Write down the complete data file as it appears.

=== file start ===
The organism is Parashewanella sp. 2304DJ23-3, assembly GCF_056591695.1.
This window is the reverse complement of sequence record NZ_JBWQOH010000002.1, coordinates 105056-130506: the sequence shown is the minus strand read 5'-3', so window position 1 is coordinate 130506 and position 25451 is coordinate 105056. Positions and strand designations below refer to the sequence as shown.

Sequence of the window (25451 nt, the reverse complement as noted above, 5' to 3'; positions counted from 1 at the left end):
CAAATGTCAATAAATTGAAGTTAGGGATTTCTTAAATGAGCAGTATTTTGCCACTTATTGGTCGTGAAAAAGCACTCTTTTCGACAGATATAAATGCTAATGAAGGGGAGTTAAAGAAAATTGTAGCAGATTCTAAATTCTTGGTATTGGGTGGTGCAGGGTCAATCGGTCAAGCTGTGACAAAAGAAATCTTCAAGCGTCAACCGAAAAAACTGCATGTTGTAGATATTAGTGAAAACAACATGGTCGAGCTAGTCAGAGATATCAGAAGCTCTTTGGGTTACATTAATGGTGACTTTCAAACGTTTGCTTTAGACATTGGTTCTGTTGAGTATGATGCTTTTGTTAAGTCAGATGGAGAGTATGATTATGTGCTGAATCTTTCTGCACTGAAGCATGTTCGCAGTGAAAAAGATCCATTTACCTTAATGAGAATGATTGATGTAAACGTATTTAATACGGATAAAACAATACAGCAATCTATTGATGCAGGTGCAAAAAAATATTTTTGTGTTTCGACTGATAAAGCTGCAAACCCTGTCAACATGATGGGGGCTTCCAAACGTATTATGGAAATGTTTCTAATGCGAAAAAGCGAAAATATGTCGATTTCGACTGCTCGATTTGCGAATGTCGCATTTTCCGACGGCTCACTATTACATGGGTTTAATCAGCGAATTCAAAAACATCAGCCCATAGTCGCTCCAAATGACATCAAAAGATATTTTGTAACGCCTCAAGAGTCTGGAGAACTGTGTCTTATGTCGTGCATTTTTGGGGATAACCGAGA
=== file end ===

The organism is Parashewanella sp. 2304DJ23-3, assembly GCF_056591695.1.
This window is the reverse complement of sequence record NZ_JBWQOH010000002.1, coordinates 105056-130506: the sequence shown is the minus strand read 5'-3', so window position 1 is coordinate 130506 and position 25451 is coordinate 105056. Positions and strand designations below refer to the sequence as shown.

Sequence of the window (25451 nt, the reverse complement as noted above, 5' to 3'; positions counted from 1 at the left end):
CAAATGTCAATAAATTGAAGTTAGGGATTTCTTAAATGAGCAGTATTTTGCCACTTATTGGTCGTGAAAAAGCACTCTTTTCGACAGATATAAATGCTAATGAAGGGGAGTTAAAGAAAATTGTAGCAGATTCTAAATTCTTGGTATTGGGTGGTGCAGGGTCAATCGGTCAAGCTGTGACAAAAGAAATCTTCAAGCGTCAACCGAAAAAACTGCATGTTGTAGATATTAGTGAAAACAACATGGTCGAGCTAGTCAGAGATATCAGAAGCTCTTTGGGTTACATTAATGGTGACTTTCAAACGTTTGCTTTAGACATTGGTTCTGTTGAGTATGATGCTTTTGTTAAGTCAGATGGAGAGTATGATTATGTGCTGAATCTTTCTGCACTGAAGCATGTTCGCAGTGAAAAAGATCCATTTACCTTAATGAGAATGATTGATGTAAACGTATTTAATACGGATAAAACAATACAGCAATCTATTGATGCAGGTGCAAAAAAATATTTTTGTGTTTCGACTGATAAAGCTGCAAACCCTGTCAACATGATGGGGGCTTCCAAACGTATTATGGAAATGTTTCTAATGCGAAAAAGCGAAAATATGTCGATTTCGACTGCTCGATTTGCGAATGTCGCATTTTCCGACGGCTCACTATTACATGGGTTTAATCAGCGAATTCAAAAACATCAGCCCATAGTCGCTCCAAATGACATCAAAAGATATTTTGTAACGCCTCAAGAGTCTGGAGAACTGTGTCTTATGTCGTGCATTTTTGGGGATAACCGAGA